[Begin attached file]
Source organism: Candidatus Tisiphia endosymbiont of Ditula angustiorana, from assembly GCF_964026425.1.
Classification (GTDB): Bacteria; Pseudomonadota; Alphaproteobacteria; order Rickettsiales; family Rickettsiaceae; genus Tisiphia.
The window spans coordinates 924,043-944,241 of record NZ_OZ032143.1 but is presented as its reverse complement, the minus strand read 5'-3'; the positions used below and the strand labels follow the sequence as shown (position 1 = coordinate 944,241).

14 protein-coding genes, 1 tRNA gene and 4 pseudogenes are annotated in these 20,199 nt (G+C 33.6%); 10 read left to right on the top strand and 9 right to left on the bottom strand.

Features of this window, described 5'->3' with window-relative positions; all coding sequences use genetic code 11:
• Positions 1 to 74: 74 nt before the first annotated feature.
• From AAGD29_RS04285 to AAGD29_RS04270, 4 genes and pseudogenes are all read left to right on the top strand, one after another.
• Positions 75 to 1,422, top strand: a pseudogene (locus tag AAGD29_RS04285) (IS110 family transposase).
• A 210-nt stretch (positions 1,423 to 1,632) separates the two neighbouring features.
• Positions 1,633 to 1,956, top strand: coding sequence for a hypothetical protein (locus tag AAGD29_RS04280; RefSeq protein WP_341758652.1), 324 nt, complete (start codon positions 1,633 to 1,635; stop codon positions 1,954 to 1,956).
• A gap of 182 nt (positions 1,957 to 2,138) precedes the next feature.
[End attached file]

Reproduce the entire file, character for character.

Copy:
Source organism: Candidatus Tisiphia endosymbiont of Ditula angustiorana, from assembly GCF_964026425.1.
Classification (GTDB): Bacteria; Pseudomonadota; Alphaproteobacteria; order Rickettsiales; family Rickettsiaceae; genus Tisiphia.
The window spans coordinates 924,043-944,241 of record NZ_OZ032143.1 but is presented as its reverse complement, the minus strand read 5'-3'; the positions used below and the strand labels follow the sequence as shown (position 1 = coordinate 944,241).

14 protein-coding genes, 1 tRNA gene and 4 pseudogenes are annotated in these 20,199 nt (G+C 33.6%); 10 read left to right on the top strand and 9 right to left on the bottom strand.

Features of this window, described 5'->3' with window-relative positions; all coding sequences use genetic code 11:
• Positions 1 to 74: 74 nt before the first annotated feature.
• From AAGD29_RS04285 to AAGD29_RS04270, 4 genes and pseudogenes are all read left to right on the top strand, one after another.
• Positions 75 to 1,422, top strand: a pseudogene (locus tag AAGD29_RS04285) (IS110 family transposase).
• A 210-nt stretch (positions 1,423 to 1,632) separates the two neighbouring features.
• Positions 1,633 to 1,956, top strand: coding sequence for a hypothetical protein (locus tag AAGD29_RS04280; RefSeq protein WP_341758652.1), 324 nt, complete (start codon positions 1,633 to 1,635; stop codon positions 1,954 to 1,956).
• A gap of 182 nt (positions 1,957 to 2,138) precedes the next feature.